One reason that chemical biology may be suffering less than other fields, Marmorstein adds, is its potential for developing therapeutic compounds, an application he says the government is increasingly backing with funding. “Chemical biology provides some novel and interesting strategies toward developing new and effective therapeutic reagents,” he explains. “There are new tools for creating small-molecule inhibitors and drugs, and there are new chemical biology tools for identifying new protein targets to go after for therapy.”
Vanderbilt’s Marnett, in contrast, thinks that job prospects for chemical biologists are about the same as those for other chemists. But he believes several faculty positions will open up over the next 20 years as the stock market improves and professors who are currently in their 50s to 70s retire.
In the meantime, finding a job requires perseverance and flexibility. In Marnett’s lab, postdocs are staying an extra year to bulk up their curricula vitae so they can be more competitive. They’re also considering nontraditional jobs outside the lab. One of his postdocs went the regulatory route by joining the Food & Drug Administration, and another postdoc is applying for a job as a congressional fellow.
In fact, for chemical biologists who want to move away from the lab bench, “there are plenty of options at the interface where communication or collaboration needs to be facilitated,” Clegg points out. “I’m in one category of that: I’m a project manager in research. I work with a team of biologists and chemists and protein engineers.”
Other chemical biologists are employed in technology transfer or intellectual property positions—or in sales. Chris McGee chose this path, though it wasn’t easy. While earning his Ph.D. in organic chemistry and chemical biology at the University of California, Irvine, in 2010, McGee realized he liked teaching better than life in the lab. He became an instructor for The Princeton Review, teaching organic chemistry to premed students preparing for the MCAT exam.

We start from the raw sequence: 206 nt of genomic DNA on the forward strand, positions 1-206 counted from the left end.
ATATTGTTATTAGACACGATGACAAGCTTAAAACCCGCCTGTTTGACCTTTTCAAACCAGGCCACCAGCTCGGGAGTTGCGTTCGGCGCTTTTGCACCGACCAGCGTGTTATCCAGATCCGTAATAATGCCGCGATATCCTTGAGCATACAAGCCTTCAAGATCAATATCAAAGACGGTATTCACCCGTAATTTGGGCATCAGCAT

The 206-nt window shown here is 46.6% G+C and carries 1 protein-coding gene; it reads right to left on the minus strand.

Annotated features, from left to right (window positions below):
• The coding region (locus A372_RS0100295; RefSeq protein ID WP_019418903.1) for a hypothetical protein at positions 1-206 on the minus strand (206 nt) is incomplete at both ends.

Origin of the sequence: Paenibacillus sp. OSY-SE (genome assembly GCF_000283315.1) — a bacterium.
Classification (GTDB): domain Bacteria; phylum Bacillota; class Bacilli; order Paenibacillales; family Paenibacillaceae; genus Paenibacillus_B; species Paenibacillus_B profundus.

While looking for a full-time job after graduation, he spotted a recruiter’s ad for an opening at a Swiss company that produces peptides and other complex small molecules as active pharmaceutical ingredients. “I sent in a résumé, and never heard anything back, which was the usual story,” recalls McGee, who estimates he submitted at least 150 résumés during his job search. Eight months later, another position was open at the company, so he reapplied and got the job last March—18 months after he started looking.
McGee is based in Torrance, Calif., but travels extensively for his job as a manager for the firm’s new chemical entity market segment. He visits emerging biotech and pharma companies to identify products they’re working on that his company could help manufacture. “I use chemistry as a way in to understand what they’re doing and identify who I should be talking to,” McGee explains. “I like the interaction with other people, hearing what they’re doing, explaining what we can do.”
McGee limited his job hunt to positions that required a Ph.D. “You work hard for it, and you want to try and use it,” he explains. In hindsight, he believes the restriction limited his search unnecessarily.
In other advice for students interested in a chemical biology career, McGee recommends that they obtain “a really good foundation in organic chemistry and then build biology on top of that.” He also suggests they find departments with a chemical biology curriculum, rather than “going off to graduate school to do chemistry and then read biology on the side.”
Clegg benefited from this type of program at the University of California, San Francisco. There, she synthesized compounds to investigate estrogen receptor signaling. She graduated with a Ph.D. in chemistry and chemical biology in 2004. During a subsequent five-year stint as a postdoc with Charles L. Sawyers, she picked up genetic and molecular biological techniques while studying androgen receptor signaling related to prostate cancer—first at UCLA, and then, when the lab relocated, at Memorial Sloan-Kettering Cancer Center in New York City. Her chemistry background facilitated the group’s collaboration with a UCLA chemistry lab that was developing potential therapeutics to inhibit the receptor, and later with the synthetic chemistry facility at MSKCC that was developing methods for scale-up.